ATLANTA - Atlanta city leaders are bracing for the impact of a cyberattack affecting several city departments. Atlanta Mayor Kesha Lance Bottoms confirmed on Thursday that the city's computer servers were under attack.
Friday, city leaders held a press conference outlining how city is handling the crisis. While some of the city's technology has been restricted or taken offline, city leaders said the city is still open for business.
City leaders stress public safety and other services have not been compromised and all planned events in the city, including the Men's NCAA Tournament.
A spokesman said Atlanta's airport has taken down its Wi-Fi network and disabled parts of its website "out of an abundance of caution." Reese McCranie, a spokesman for Hartsfield-Jackson Atlanta International Airport, said in a phone interview with the Associated Press Friday that the airport was not affected by the attack discovered Thursday, but "We don't want to open up the airport to any possible cyberattack."
McCranie said the airport disabled the Wi-Fi and the parts of its website that provide flight information and security checkpoint wait times. He said passengers should check directly with their airlines for flight information.
City officials said a Ransomware attack crippled several online services provided by the city. The city of Atlanta confirmed computers were experiencing outages. Mayor Bottoms said the attack is interfering with some online bill pay services and online court records.
Investigators said the ransom demanded was $51,000 to be paid in Bitcoin, an unregulated, mostly untraceable, open-source P2P cyber currency.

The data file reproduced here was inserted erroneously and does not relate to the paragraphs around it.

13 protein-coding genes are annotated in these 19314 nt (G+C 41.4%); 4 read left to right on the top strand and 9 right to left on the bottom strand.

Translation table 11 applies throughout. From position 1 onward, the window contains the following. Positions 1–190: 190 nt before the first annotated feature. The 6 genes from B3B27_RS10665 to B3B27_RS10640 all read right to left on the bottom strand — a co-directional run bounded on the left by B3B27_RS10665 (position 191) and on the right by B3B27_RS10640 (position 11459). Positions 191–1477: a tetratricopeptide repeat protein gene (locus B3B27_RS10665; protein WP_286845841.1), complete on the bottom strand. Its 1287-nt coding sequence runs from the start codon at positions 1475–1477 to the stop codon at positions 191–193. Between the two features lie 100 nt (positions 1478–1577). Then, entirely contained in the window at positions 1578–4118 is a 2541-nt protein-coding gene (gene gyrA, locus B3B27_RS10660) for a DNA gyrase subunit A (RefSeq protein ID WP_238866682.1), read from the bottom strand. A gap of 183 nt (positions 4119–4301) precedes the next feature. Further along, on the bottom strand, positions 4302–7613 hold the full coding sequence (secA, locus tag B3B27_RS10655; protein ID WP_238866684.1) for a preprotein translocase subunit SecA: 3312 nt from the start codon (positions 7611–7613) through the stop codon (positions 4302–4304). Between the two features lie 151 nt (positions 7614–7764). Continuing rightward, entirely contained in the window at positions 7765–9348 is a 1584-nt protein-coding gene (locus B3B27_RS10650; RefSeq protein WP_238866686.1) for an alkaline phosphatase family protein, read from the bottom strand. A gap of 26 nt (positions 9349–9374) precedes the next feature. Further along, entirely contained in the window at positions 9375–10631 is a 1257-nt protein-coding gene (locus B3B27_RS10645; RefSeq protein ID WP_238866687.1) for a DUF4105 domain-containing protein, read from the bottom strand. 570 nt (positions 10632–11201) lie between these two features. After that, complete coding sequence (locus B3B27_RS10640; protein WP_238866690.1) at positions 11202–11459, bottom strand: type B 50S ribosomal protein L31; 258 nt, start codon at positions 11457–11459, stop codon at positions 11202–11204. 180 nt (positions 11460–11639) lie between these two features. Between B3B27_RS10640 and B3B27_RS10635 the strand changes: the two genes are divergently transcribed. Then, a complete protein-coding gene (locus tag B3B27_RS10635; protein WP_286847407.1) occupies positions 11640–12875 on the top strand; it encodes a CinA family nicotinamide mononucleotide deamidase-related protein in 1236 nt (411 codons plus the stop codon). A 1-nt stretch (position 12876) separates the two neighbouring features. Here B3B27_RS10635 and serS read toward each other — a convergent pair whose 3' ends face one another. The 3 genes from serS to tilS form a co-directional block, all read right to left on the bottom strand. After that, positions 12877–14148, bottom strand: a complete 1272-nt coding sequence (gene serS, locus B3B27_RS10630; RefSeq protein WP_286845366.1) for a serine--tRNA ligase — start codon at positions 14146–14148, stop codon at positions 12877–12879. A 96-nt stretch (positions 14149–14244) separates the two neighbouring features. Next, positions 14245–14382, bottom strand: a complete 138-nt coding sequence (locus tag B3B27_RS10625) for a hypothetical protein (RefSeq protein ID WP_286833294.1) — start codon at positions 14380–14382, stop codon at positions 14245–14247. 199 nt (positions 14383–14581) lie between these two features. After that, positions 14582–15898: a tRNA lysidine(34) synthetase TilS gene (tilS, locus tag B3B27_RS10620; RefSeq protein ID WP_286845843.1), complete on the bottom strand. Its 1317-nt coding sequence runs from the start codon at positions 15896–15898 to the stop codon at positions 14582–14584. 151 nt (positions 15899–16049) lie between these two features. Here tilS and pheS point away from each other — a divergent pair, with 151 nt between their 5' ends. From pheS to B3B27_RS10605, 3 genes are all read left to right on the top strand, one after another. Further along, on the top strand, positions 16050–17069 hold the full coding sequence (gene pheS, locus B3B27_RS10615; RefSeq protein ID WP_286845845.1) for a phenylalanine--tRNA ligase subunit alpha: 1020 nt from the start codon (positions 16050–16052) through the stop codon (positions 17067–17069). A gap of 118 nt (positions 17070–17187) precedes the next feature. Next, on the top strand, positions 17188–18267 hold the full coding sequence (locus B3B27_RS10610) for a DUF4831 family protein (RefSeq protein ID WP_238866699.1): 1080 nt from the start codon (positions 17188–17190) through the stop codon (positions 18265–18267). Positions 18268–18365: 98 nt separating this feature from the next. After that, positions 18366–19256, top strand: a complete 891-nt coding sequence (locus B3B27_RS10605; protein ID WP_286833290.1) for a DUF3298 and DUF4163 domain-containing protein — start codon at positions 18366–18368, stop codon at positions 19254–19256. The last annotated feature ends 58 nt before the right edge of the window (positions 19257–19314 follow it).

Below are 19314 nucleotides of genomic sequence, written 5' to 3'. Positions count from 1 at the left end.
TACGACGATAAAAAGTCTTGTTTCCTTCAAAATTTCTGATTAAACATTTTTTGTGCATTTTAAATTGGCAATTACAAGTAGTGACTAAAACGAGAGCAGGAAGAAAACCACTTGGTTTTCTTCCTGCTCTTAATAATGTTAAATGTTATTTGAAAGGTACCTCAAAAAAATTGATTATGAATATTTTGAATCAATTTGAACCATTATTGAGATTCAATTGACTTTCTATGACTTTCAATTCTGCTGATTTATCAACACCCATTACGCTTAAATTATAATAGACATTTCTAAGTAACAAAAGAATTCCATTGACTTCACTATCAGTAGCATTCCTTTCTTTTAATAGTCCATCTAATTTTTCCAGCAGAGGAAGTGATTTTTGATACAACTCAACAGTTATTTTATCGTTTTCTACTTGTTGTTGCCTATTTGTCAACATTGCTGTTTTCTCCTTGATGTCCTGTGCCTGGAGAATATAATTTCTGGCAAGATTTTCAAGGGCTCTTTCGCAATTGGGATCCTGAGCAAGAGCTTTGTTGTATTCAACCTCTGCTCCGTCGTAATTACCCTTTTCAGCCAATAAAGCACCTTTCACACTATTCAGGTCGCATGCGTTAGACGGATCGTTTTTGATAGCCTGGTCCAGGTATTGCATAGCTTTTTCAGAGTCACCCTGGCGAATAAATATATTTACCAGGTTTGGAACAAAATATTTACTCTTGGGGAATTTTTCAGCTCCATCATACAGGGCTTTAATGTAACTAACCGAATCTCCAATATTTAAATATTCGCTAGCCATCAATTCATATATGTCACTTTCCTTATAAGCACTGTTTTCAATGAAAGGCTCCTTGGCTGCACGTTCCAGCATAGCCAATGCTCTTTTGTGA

City officials said they were made aware of the attack around 5:40 a.m. Thursday when they noticed unusual activity on their servers. They said a portion of the city's data had become encrypted but were working with several of their vendors such as Microsoft and Cisco Systems to restore the lost data.
Inside the Atlanta Information Management System, workers received instructions to unplug compromised computers.
Full details surrounding the attack were not released during a press conference Thursday afternoon because of the on-going investigation. The city said they are working with the FBI, Secret Service, Homeland Security, and other state and federal agencies.
Officials stressed public safety, water services, and airport operations were not being disrupted because of the attack. Lewis also said payroll will not be impacted.
FOX 5 News has learned some of the city departments which have been impacted. For example, there was no business done Thursday in the office where construction permits are approved.
What is not yet known is if any personal data, either city employees or citizens information, has been compromised. Officials said he has directed department heads to take all measures to make sure data has not been compromised. The city said they will offer additional resources to employees if needed.
The city said they have a cloud-based strategy with backing up systems which they said will help the city restore services quickly.
As of early Thursday evening, City Hall and city courts are expected to open Friday.
MARTA also experienced a computer glitch earlier on Thursday, but MARTA officials said their glitch was not related to any issues the city is experiencing.
"Ransomware attacks are not new. These have been happening for years. My expectation is that their security and IT folks have put together a playbook on how they deal with ransomware," said Kennesaw State University Professor Andy Green.
Green stresses it will take time to do that.
The Associated Press contributed to this article